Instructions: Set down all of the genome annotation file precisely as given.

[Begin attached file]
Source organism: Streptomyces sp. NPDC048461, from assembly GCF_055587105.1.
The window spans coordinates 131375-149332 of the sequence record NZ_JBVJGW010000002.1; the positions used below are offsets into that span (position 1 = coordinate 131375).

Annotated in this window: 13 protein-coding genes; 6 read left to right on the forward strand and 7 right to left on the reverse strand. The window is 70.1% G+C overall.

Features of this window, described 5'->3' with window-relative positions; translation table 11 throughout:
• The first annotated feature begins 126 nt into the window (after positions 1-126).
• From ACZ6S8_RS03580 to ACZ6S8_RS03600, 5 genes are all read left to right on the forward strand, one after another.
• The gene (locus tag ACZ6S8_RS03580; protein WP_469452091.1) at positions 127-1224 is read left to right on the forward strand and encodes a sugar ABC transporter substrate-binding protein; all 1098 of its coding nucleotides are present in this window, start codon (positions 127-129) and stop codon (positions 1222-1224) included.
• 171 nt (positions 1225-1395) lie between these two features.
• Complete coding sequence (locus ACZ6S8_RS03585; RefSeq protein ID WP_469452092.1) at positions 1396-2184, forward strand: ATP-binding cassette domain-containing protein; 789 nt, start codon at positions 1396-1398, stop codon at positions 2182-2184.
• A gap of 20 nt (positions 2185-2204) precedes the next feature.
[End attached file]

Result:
Source organism: Streptomyces sp. NPDC048461, from assembly GCF_055587105.1.
The window spans coordinates 131375-149332 of the sequence record NZ_JBVJGW010000002.1; the positions used below are offsets into that span (position 1 = coordinate 131375).

Annotated in this window: 13 protein-coding genes; 6 read left to right on the forward strand and 7 right to left on the reverse strand. The window is 70.1% G+C overall.

Features of this window, described 5'->3' with window-relative positions; translation table 11 throughout:
• The first annotated feature begins 126 nt into the window (after positions 1-126).
• From ACZ6S8_RS03580 to ACZ6S8_RS03600, 5 genes are all read left to right on the forward strand, one after another.
• The gene (locus tag ACZ6S8_RS03580; protein WP_469452091.1) at positions 127-1224 is read left to right on the forward strand and encodes a sugar ABC transporter substrate-binding protein; all 1098 of its coding nucleotides are present in this window, start codon (positions 127-129) and stop codon (positions 1222-1224) included.
• 171 nt (positions 1225-1395) lie between these two features.
• Complete coding sequence (locus ACZ6S8_RS03585; RefSeq protein ID WP_469452092.1) at positions 1396-2184, forward strand: ATP-binding cassette domain-containing protein; 789 nt, start codon at positions 1396-1398, stop codon at positions 2182-2184.
• A gap of 20 nt (positions 2185-2204) precedes the next feature.